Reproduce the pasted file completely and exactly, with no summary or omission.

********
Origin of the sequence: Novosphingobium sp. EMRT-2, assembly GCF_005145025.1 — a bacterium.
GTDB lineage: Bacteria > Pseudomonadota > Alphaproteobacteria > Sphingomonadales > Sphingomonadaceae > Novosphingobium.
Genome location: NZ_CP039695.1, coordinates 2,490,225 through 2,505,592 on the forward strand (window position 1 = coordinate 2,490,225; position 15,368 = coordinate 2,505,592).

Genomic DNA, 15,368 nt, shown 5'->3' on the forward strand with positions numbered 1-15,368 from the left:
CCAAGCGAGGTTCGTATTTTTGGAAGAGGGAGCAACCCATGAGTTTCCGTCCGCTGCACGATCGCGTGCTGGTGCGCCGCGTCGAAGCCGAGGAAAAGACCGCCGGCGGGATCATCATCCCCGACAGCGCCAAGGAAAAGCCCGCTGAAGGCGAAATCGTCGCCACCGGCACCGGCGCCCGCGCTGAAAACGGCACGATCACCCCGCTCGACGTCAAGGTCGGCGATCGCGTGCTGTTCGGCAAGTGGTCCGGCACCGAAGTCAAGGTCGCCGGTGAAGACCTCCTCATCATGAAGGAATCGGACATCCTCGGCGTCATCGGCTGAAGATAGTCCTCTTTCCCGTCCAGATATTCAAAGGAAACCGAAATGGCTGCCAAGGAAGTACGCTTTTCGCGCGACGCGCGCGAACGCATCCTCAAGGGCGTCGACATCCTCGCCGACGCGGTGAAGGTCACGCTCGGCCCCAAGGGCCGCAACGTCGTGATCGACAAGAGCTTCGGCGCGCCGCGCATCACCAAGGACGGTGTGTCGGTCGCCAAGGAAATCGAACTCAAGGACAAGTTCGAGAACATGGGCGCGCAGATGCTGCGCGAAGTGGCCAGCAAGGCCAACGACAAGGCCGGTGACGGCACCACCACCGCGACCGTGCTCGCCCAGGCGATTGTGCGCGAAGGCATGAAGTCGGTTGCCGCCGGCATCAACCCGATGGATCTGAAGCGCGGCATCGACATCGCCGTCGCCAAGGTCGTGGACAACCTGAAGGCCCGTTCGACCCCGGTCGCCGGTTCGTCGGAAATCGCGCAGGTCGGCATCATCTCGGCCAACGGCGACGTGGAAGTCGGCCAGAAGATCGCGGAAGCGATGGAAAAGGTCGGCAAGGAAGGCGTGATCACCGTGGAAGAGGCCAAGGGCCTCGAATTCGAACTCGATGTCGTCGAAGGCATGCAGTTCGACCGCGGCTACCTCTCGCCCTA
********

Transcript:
Origin of the sequence: Novosphingobium sp. EMRT-2, assembly GCF_005145025.1 — a bacterium.
GTDB lineage: Bacteria > Pseudomonadota > Alphaproteobacteria > Sphingomonadales > Sphingomonadaceae > Novosphingobium.
Genome location: NZ_CP039695.1, coordinates 2,490,225 through 2,505,592 on the forward strand (window position 1 = coordinate 2,490,225; position 15,368 = coordinate 2,505,592).

Genomic DNA, 15,368 nt, shown 5'->3' on the forward strand with positions numbered 1-15,368 from the left:
CCAAGCGAGGTTCGTATTTTTGGAAGAGGGAGCAACCCATGAGTTTCCGTCCGCTGCACGATCGCGTGCTGGTGCGCCGCGTCGAAGCCGAGGAAAAGACCGCCGGCGGGATCATCATCCCCGACAGCGCCAAGGAAAAGCCCGCTGAAGGCGAAATCGTCGCCACCGGCACCGGCGCCCGCGCTGAAAACGGCACGATCACCCCGCTCGACGTCAAGGTCGGCGATCGCGTGCTGTTCGGCAAGTGGTCCGGCACCGAAGTCAAGGTCGCCGGTGAAGACCTCCTCATCATGAAGGAATCGGACATCCTCGGCGTCATCGGCTGAAGATAGTCCTCTTTCCCGTCCAGATATTCAAAGGAAACCGAAATGGCTGCCAAGGAAGTACGCTTTTCGCGCGACGCGCGCGAACGCATCCTCAAGGGCGTCGACATCCTCGCCGACGCGGTGAAGGTCACGCTCGGCCCCAAGGGCCGCAACGTCGTGATCGACAAGAGCTTCGGCGCGCCGCGCATCACCAAGGACGGTGTGTCGGTCGCCAAGGAAATCGAACTCAAGGACAAGTTCGAGAACATGGGCGCGCAGATGCTGCGCGAAGTGGCCAGCAAGGCCAACGACAAGGCCGGTGACGGCACCACCACCGCGACCGTGCTCGCCCAGGCGATTGTGCGCGAAGGCATGAAGTCGGTTGCCGCCGGCATCAACCCGATGGATCTGAAGCGCGGCATCGACATCGCCGTCGCCAAGGTCGTGGACAACCTGAAGGCCCGTTCGACCCCGGTCGCCGGTTCGTCGGAAATCGCGCAGGTCGGCATCATCTCGGCCAACGGCGACGTGGAAGTCGGCCAGAAGATCGCGGAAGCGATGGAAAAGGTCGGCAAGGAAGGCGTGATCACCGTGGAAGAGGCCAAGGGCCTCGAATTCGAACTCGATGTCGTCGAAGGCATGCAGTTCGACCGCGGCTACCTCTCGCCCTA